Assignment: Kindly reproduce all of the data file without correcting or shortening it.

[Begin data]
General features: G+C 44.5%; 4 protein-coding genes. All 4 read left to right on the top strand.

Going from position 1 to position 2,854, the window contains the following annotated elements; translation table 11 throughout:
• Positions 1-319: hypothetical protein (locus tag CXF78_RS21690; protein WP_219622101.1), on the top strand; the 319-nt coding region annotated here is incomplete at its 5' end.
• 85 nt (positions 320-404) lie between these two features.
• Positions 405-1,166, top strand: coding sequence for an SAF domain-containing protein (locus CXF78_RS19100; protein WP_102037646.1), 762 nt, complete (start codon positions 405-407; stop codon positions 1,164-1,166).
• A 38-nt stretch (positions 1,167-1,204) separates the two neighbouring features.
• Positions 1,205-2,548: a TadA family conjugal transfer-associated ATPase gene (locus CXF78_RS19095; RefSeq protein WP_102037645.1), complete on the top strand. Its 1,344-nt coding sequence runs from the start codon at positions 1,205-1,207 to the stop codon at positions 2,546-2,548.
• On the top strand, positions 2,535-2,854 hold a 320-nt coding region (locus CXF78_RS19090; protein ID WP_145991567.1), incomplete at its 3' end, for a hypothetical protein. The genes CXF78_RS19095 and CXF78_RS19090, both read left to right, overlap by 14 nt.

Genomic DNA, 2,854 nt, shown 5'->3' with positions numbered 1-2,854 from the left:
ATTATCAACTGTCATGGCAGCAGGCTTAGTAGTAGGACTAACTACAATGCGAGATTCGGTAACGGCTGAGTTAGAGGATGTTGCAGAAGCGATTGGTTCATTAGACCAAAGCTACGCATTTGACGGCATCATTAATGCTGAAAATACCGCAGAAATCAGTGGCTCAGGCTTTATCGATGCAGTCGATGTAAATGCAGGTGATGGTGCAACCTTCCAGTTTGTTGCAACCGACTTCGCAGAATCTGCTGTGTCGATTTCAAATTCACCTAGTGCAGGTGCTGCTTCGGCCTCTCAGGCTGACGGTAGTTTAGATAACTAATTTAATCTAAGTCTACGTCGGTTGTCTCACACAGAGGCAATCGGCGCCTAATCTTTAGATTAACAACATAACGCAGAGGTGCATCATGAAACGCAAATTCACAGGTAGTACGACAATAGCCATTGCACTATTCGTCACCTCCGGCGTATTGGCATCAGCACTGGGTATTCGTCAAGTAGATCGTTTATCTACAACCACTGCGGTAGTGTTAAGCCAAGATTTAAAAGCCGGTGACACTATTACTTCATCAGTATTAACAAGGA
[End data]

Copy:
General features: G+C 44.5%; 4 protein-coding genes. All 4 read left to right on the top strand.

Going from position 1 to position 2,854, the window contains the following annotated elements; translation table 11 throughout:
• Positions 1-319: hypothetical protein (locus tag CXF78_RS21690; protein WP_219622101.1), on the top strand; the 319-nt coding region annotated here is incomplete at its 5' end.
• 85 nt (positions 320-404) lie between these two features.
• Positions 405-1,166, top strand: coding sequence for an SAF domain-containing protein (locus CXF78_RS19100; protein WP_102037646.1), 762 nt, complete (start codon positions 405-407; stop codon positions 1,164-1,166).
• A 38-nt stretch (positions 1,167-1,204) separates the two neighbouring features.
• Positions 1,205-2,548: a TadA family conjugal transfer-associated ATPase gene (locus CXF78_RS19095; RefSeq protein WP_102037645.1), complete on the top strand. Its 1,344-nt coding sequence runs from the start codon at positions 1,205-1,207 to the stop codon at positions 2,546-2,548.
• On the top strand, positions 2,535-2,854 hold a 320-nt coding region (locus CXF78_RS19090; protein ID WP_145991567.1), incomplete at its 3' end, for a hypothetical protein. The genes CXF78_RS19095 and CXF78_RS19090, both read left to right, overlap by 14 nt.

Genomic DNA, 2,854 nt, shown 5'->3' with positions numbered 1-2,854 from the left:
ATTATCAACTGTCATGGCAGCAGGCTTAGTAGTAGGACTAACTACAATGCGAGATTCGGTAACGGCTGAGTTAGAGGATGTTGCAGAAGCGATTGGTTCATTAGACCAAAGCTACGCATTTGACGGCATCATTAATGCTGAAAATACCGCAGAAATCAGTGGCTCAGGCTTTATCGATGCAGTCGATGTAAATGCAGGTGATGGTGCAACCTTCCAGTTTGTTGCAACCGACTTCGCAGAATCTGCTGTGTCGATTTCAAATTCACCTAGTGCAGGTGCTGCTTCGGCCTCTCAGGCTGACGGTAGTTTAGATAACTAATTTAATCTAAGTCTACGTCGGTTGTCTCACACAGAGGCAATCGGCGCCTAATCTTTAGATTAACAACATAACGCAGAGGTGCATCATGAAACGCAAATTCACAGGTAGTACGACAATAGCCATTGCACTATTCGTCACCTCCGGCGTATTGGCATCAGCACTGGGTATTCGTCAAGTAGATCGTTTATCTACAACCACTGCGGTAGTGTTAAGCCAAGATTTAAAAGCCGGTGACACTATTACTTCATCAGTATTAACAAGGA